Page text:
Facebook targeted advertising is being lambasted as racist by some. At the same time people are wondering if it is such a good idea that Facebook can tell when its users are happy or sad.
According to a report in The Huffington Post, Facebook’s targeted ads could exclude certain races. Apparently if you place an ad on Facebook you can not only select the demographic of your targeted market, but also the race of the people who you wish to reach. This, as The Huffington Post points out, can allow racists to avoid providing goods and services to people of certain races or religions.
Well the advantages of targeted advertising are obvious. If you know the age group of the people most likely to buy your product or the income level, etc., you as a merchant want to ensure that your advertising reaches these people specifically. Traditional advertising formats such as in print media or television commercials do not give the advertiser any guarantees of reaching the desired target group.
Companies obviously want to get the most out of their advertising dollars. While we might see mostly beer and car commercials during football games or ads for makeup in women’s magazines, this does not mean that all of the people exposed to the ads are interested in the products for sale.
Now comes Facebook which offers companies the opportunity to place their advertisements on the pages of people who they know to be their consumers because of their listed age, likes, location, gender and even race. Great, right. Unfortunately if you are looking to sell or rent a home somewhere you can also use these filters to lets say avoid letting any Black people or Jews see your listing.
So even if it was not by design and is only a possibility by default, Facebook has opened an avenue for racists to limit their customer base for anything from housing, to restaurants and even local retail stores.
Steve Satterfield, privacy and public policy manager at Facebook, told the Post, “We take a strong stand against advertisers misusing our platform: Our policies prohibit using our targeting options to discriminate, and they require compliance with the law. We take prompt enforcement action when we determine that ads violate our policies.”
Fair enough, but what about the fears that many have that Facebook is like Big Brother from 1984 in that the company knows so much about its users. This criticism is not knew, but the strange thing here is that a billion people around the world willfully give over everything that there is to know about them to strangers. Even America’s spy agency the NSA would not be able to gather so much information about so many people any other way.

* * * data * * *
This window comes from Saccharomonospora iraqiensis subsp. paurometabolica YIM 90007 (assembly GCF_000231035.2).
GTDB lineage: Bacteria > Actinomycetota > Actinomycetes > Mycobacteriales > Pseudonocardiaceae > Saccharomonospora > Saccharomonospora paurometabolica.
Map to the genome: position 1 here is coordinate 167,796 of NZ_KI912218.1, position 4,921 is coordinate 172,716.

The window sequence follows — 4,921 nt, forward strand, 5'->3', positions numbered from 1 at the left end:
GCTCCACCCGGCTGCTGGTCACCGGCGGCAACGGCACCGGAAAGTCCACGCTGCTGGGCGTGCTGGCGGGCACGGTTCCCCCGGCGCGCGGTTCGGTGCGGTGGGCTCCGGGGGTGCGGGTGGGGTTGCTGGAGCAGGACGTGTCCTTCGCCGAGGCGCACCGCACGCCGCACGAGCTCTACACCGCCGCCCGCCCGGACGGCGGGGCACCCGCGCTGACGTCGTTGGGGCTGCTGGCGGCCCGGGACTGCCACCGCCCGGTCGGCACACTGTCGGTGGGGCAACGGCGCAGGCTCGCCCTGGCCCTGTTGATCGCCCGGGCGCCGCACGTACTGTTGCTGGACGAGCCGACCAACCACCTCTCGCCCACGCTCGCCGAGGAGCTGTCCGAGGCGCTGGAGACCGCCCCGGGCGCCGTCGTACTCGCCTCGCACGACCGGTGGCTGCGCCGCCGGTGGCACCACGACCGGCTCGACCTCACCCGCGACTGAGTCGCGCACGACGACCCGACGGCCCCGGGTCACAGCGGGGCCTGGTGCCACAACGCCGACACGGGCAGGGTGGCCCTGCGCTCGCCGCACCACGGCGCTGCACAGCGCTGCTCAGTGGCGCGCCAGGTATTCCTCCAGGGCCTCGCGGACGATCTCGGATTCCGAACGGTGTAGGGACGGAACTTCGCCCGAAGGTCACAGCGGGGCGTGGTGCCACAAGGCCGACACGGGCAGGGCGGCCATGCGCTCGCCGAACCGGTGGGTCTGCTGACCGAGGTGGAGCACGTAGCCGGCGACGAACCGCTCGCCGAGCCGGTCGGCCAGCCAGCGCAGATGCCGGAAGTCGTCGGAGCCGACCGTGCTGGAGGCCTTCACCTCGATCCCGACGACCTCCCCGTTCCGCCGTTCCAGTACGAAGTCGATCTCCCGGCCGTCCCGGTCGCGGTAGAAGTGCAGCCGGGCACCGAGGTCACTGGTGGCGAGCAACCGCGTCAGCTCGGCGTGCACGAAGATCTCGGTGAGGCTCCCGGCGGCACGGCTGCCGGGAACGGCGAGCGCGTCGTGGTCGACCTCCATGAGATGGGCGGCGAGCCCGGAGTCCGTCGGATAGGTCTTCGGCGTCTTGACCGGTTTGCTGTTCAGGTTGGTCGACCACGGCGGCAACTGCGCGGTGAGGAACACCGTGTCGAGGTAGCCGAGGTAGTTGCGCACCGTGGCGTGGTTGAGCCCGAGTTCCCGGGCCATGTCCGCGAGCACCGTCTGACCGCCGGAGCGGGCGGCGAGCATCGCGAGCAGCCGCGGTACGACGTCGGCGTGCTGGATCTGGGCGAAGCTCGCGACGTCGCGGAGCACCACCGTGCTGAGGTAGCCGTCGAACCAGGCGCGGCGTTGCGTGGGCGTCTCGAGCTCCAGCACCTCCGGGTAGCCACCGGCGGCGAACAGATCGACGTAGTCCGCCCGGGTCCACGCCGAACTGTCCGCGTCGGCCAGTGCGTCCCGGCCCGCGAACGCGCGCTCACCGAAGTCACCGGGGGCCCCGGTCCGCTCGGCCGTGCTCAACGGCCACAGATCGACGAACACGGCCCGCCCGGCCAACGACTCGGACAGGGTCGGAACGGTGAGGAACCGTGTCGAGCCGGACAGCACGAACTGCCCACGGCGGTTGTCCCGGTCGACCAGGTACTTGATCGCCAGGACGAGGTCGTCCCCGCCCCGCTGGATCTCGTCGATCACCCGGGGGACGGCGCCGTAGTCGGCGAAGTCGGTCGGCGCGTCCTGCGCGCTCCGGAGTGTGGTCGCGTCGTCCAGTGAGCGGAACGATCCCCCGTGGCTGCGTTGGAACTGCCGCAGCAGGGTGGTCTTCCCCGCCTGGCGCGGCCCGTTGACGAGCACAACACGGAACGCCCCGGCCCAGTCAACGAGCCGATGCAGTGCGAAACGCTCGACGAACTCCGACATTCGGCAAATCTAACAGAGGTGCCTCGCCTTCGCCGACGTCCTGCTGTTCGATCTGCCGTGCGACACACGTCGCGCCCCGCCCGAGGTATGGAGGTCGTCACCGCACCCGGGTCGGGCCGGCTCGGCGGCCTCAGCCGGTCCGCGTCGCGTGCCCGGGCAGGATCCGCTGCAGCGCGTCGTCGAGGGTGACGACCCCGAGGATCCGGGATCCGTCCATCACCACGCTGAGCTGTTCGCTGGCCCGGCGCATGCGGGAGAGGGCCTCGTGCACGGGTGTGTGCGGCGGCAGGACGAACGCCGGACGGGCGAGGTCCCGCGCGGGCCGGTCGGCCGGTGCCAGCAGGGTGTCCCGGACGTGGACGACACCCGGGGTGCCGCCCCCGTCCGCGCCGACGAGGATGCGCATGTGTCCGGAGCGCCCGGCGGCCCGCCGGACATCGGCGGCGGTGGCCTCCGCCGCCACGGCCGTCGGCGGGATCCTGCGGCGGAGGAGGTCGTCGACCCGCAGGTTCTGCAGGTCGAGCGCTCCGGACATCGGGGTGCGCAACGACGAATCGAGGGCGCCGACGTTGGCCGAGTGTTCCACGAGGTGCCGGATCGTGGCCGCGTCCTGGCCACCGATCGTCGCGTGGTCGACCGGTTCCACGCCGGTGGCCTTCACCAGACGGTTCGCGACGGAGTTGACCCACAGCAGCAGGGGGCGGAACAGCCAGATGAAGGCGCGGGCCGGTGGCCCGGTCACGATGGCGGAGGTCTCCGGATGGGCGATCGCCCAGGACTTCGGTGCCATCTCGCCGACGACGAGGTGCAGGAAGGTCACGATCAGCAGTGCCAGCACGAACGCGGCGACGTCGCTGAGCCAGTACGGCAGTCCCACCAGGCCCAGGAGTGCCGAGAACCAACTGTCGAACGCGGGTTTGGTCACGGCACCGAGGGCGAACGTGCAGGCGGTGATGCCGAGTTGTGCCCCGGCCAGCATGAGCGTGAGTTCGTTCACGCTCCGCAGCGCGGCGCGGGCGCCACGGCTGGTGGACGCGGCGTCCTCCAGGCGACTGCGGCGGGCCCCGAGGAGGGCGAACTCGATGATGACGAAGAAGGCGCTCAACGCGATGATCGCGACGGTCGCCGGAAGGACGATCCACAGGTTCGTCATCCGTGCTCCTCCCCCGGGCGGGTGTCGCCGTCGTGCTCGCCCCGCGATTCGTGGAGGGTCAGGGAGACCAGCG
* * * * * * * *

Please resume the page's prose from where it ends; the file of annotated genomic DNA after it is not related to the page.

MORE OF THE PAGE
And even if you choose to limit views of your Facebook posts to friends, remember Facebook can always see them and so can most government spy agencies.
England’s The Sun has also pointed out that Facebook knows if a user is depressed or otherwise mentally ill.
What you post on Facebook can be used to determine if you are at risk of depression or schizophrenia. The very language which you use in your posts can be deciphered by psychiatrists.
Dr Becky Inkster, lead researcher of a new study on this from Cambridge and Stanford Universities, said, “Facebook is hugely popular and could provide us with a wealth of data to improve our knowledge of mental health disorders such as depression and schizophrenia.”
There is nothing new to the idea that posts by others, being de-friended and so forth can make people more depressed. And obviously you know a Facebook friend who is generally angry and/or depressed based on the content of their posts. But now the idea is that mental health professionals can use a person’s Facebook page as a device to look into their personalities.
“It’s reach is particularly broad, too, stretching across the digital divide to traditionally hard-to-reach groups including homeless youth, immigrants, people with mental health problems, and seniors, ” said Dr Becky Inkster.
So while we may have reason to be paranoid about Facebook, it may be a useful tool for preemptive care for at risk youth and adults. Think about it. If schools could have access to their students’ Facebook pages then they might be able to uncover hints that one might be at risk for suicide or being the next Columbine type killer.
At the very least they could spot students who may be depressed or showing early signs of illnesses like Bipolar Disorder. And parents should definitely approve of this. We all know that many teens simply do not know how to reach out for help and nowadays try to do so through social media.
So while Facebook may really be a Big Brother, it and other social media can be used for good as well as evil.